There are just enough photos and step-by-step illustrations to make things easy and inspiring, and whole sections are devoted to making your own produce, such as dairy products and meat products not readily available outside Europe. This is an immense help to Westerners who don't even seem to have access to natural, raw milk these days - Mr Strybel has some interesting things to say about health benefits and modern nutrition here! Though probably not his intent, Mr Strybel makes some of the most compelling arguments for a return to "slow" food I have ever read.
Although ingredients aren't listed at the beginning of recipes (to save space) it really isn't that much of a big deal - after all, when you're cooking you probably have to read through the recipe a few times anyway to get the feel for the job, thus familiarising yourself with what's required. Instead, Mr Strybel has provided an excellent index, in both Polish and English, making recipes easy to find, even by ingredient, which I think is far more useful than listed ingredients.
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6 of 6 people found the following review helpful By Peter Pawinski on July 27, 2011
Format: Hardcover Verified Purchase
Anybody interested in an encyclopedic compendium of Polish recipes will not regret buying this book. This hefty tome, at over 800 pages, is as thorough a resource to the Polish kitchen as Irma Bombeck's Joy of Kitchen is to an American one. The format of the recipes may be a little daunting if you're used to a chart of ingredients preceding the cooking instructions, but the sheer volume of recipes in this book lend themselves best to this format. Sometimes, instructions can be a little non-obvious. For example, recipes will call for items like "beet sour" or "Polish pork seasoning," which, if you're just leafing through the book, you might not realize that there are recipes contained in the cookbook for those ingredients. In other words, where a cookbook may typically write "1/2 cup beet sour (see recipe on page XYZ)," the parenthetical reference is omitted, and you have to check the index. It's a minor point, but I can see it being confusing if you don't immediately realize it.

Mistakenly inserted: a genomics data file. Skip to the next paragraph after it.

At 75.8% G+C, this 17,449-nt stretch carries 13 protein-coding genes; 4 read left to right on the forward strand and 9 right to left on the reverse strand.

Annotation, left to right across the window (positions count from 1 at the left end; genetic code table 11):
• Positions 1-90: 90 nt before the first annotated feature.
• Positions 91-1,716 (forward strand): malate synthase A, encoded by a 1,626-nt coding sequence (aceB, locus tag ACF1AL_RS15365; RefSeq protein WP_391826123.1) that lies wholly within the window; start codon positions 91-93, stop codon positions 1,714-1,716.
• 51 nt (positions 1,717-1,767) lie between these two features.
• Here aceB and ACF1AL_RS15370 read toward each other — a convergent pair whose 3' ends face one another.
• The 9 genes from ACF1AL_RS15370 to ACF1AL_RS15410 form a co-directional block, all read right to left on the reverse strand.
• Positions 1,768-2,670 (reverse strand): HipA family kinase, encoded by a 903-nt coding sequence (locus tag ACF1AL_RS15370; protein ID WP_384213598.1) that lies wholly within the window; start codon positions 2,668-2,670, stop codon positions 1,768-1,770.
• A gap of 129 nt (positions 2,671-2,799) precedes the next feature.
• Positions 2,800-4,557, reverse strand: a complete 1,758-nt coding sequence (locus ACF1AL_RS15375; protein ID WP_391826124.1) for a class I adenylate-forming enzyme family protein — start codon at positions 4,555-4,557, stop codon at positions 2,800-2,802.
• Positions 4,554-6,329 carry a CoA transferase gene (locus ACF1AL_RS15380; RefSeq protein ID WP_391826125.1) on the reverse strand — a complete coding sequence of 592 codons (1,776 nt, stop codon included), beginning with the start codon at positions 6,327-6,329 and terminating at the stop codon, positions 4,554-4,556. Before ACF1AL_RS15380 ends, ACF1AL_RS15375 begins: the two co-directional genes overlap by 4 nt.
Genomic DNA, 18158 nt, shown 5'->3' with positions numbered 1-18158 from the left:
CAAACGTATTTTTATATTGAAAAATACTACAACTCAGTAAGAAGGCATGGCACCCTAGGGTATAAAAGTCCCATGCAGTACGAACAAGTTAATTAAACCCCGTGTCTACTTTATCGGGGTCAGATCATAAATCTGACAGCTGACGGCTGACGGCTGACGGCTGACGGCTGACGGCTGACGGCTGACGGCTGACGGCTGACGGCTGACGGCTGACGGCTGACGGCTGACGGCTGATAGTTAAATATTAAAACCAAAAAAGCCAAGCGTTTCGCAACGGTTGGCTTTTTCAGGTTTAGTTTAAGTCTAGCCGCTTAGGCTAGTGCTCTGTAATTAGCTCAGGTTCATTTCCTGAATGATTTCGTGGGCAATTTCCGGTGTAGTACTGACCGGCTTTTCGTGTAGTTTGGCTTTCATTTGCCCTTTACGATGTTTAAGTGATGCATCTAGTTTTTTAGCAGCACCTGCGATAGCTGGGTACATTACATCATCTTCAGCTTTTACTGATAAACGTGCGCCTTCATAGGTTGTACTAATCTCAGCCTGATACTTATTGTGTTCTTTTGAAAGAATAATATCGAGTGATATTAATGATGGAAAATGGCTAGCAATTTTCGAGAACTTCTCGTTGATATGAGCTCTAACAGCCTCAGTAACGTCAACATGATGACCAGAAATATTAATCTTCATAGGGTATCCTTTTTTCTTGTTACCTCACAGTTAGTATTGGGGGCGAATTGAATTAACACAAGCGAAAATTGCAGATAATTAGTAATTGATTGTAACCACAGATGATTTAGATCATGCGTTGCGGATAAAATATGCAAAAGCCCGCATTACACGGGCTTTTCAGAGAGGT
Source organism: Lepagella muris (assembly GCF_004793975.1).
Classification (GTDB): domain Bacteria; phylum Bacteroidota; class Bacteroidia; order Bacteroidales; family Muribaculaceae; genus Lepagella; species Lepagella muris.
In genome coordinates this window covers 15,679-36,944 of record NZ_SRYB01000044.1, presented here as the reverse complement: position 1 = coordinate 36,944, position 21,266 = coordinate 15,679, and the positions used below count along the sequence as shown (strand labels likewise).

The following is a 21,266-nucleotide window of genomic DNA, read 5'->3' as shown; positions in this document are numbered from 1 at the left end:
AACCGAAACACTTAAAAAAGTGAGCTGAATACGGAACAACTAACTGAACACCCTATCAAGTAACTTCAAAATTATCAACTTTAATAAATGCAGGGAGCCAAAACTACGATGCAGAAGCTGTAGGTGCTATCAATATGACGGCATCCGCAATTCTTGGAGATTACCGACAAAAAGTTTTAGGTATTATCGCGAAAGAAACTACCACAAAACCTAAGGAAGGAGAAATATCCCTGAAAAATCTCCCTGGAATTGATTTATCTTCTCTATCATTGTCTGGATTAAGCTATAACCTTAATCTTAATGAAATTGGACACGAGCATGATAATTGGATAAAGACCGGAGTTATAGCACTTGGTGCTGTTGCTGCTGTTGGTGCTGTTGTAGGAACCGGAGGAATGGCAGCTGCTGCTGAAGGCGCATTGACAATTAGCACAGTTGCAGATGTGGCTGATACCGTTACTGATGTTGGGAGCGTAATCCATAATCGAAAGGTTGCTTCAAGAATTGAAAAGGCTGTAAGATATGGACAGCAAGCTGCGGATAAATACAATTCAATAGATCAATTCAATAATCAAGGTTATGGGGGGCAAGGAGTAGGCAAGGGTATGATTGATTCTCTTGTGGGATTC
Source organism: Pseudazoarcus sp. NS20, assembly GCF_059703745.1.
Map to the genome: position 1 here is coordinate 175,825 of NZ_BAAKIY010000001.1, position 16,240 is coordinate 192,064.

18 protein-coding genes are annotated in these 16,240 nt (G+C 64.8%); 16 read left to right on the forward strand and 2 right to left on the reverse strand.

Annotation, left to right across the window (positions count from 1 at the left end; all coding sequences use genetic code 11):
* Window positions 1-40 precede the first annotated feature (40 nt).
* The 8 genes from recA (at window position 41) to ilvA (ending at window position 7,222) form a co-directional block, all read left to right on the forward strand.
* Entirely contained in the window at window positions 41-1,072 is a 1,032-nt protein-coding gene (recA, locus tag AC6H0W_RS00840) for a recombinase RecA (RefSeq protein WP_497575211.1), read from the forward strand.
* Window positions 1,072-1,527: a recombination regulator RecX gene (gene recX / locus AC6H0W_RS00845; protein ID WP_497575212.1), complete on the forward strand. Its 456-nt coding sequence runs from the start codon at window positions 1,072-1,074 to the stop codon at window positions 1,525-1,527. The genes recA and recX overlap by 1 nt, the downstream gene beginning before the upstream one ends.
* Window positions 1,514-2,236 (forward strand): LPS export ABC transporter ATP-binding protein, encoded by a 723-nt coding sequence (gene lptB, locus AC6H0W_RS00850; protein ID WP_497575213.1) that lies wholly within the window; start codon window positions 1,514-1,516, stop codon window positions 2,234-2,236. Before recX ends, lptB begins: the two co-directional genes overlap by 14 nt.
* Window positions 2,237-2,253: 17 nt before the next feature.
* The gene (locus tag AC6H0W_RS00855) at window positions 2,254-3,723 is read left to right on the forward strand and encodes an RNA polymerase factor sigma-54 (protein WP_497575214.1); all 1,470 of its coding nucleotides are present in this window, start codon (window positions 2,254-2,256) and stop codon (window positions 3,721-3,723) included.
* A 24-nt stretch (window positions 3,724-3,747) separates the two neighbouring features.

The book contains recipes for almost everything Polish food related under the sun. I was especially impressed to find recipes for homemade sausages (both fresh and cold smoked) and cured meats (like bacon), even though many kitchens may not be equipped for sausage making or cold smoking. If you have access to these things, those recipes are there for you. The spice & herbs section is a complete and informative rundown of the role of seasonings in Polish cookery. There is an entire chapter devoted to mushroom dishes (an important ingredient in our cuisine.) Five different recipes for pierogi doughs, and an entire section on Polish dumplings of all types, from pierogi to pyzy to kopytka.
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10 of 11 people found the following review helpful By Cindy J Masmar on December 11, 2007
Format: Hardcover
At first glance the book was disappointing and daunting primarily because the recipes are in paragraph format without a list of ingredients; however, after sitting down with the book I found it to be authentic and very easy to use. The selections are immense and covered the gamut of Polish cuisine. I would recommend this book highly.